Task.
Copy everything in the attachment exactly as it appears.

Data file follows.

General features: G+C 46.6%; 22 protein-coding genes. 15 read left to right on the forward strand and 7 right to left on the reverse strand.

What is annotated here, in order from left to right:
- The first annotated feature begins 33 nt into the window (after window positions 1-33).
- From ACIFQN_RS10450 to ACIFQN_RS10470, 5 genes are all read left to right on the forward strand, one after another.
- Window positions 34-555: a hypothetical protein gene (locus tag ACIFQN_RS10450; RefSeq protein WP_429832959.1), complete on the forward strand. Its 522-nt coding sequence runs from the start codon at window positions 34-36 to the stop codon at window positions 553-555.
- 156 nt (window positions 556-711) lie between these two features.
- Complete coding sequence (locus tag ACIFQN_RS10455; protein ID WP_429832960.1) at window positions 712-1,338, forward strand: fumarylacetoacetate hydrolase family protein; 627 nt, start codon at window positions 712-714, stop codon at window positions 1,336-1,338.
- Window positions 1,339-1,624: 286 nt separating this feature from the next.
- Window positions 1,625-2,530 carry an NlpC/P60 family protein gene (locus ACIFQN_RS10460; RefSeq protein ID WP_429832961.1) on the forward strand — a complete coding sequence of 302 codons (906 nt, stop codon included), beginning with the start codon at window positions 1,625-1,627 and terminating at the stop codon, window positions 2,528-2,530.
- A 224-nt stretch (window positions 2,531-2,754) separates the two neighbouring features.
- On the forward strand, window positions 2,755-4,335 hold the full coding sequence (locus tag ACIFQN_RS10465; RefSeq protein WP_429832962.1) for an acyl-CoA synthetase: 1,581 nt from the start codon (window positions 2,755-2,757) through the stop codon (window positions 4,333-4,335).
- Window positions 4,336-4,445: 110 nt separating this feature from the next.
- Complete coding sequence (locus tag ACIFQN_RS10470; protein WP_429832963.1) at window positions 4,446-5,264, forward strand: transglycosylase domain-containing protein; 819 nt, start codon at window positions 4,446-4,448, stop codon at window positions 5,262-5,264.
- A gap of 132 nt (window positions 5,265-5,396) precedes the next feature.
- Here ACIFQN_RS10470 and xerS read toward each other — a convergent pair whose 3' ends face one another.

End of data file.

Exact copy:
General features: G+C 46.6%; 22 protein-coding genes. 15 read left to right on the forward strand and 7 right to left on the reverse strand.

What is annotated here, in order from left to right:
- The first annotated feature begins 33 nt into the window (after window positions 1-33).
- From ACIFQN_RS10450 to ACIFQN_RS10470, 5 genes are all read left to right on the forward strand, one after another.
- Window positions 34-555: a hypothetical protein gene (locus tag ACIFQN_RS10450; RefSeq protein WP_429832959.1), complete on the forward strand. Its 522-nt coding sequence runs from the start codon at window positions 34-36 to the stop codon at window positions 553-555.
- 156 nt (window positions 556-711) lie between these two features.
- Complete coding sequence (locus tag ACIFQN_RS10455; protein ID WP_429832960.1) at window positions 712-1,338, forward strand: fumarylacetoacetate hydrolase family protein; 627 nt, start codon at window positions 712-714, stop codon at window positions 1,336-1,338.
- Window positions 1,339-1,624: 286 nt separating this feature from the next.
- Window positions 1,625-2,530 carry an NlpC/P60 family protein gene (locus ACIFQN_RS10460; RefSeq protein ID WP_429832961.1) on the forward strand — a complete coding sequence of 302 codons (906 nt, stop codon included), beginning with the start codon at window positions 1,625-1,627 and terminating at the stop codon, window positions 2,528-2,530.
- A 224-nt stretch (window positions 2,531-2,754) separates the two neighbouring features.
- On the forward strand, window positions 2,755-4,335 hold the full coding sequence (locus tag ACIFQN_RS10465; RefSeq protein WP_429832962.1) for an acyl-CoA synthetase: 1,581 nt from the start codon (window positions 2,755-2,757) through the stop codon (window positions 4,333-4,335).
- Window positions 4,336-4,445: 110 nt separating this feature from the next.
- Complete coding sequence (locus tag ACIFQN_RS10470; protein WP_429832963.1) at window positions 4,446-5,264, forward strand: transglycosylase domain-containing protein; 819 nt, start codon at window positions 4,446-4,448, stop codon at window positions 5,262-5,264.
- A gap of 132 nt (window positions 5,265-5,396) precedes the next feature.
- Here ACIFQN_RS10470 and xerS read toward each other — a convergent pair whose 3' ends face one another.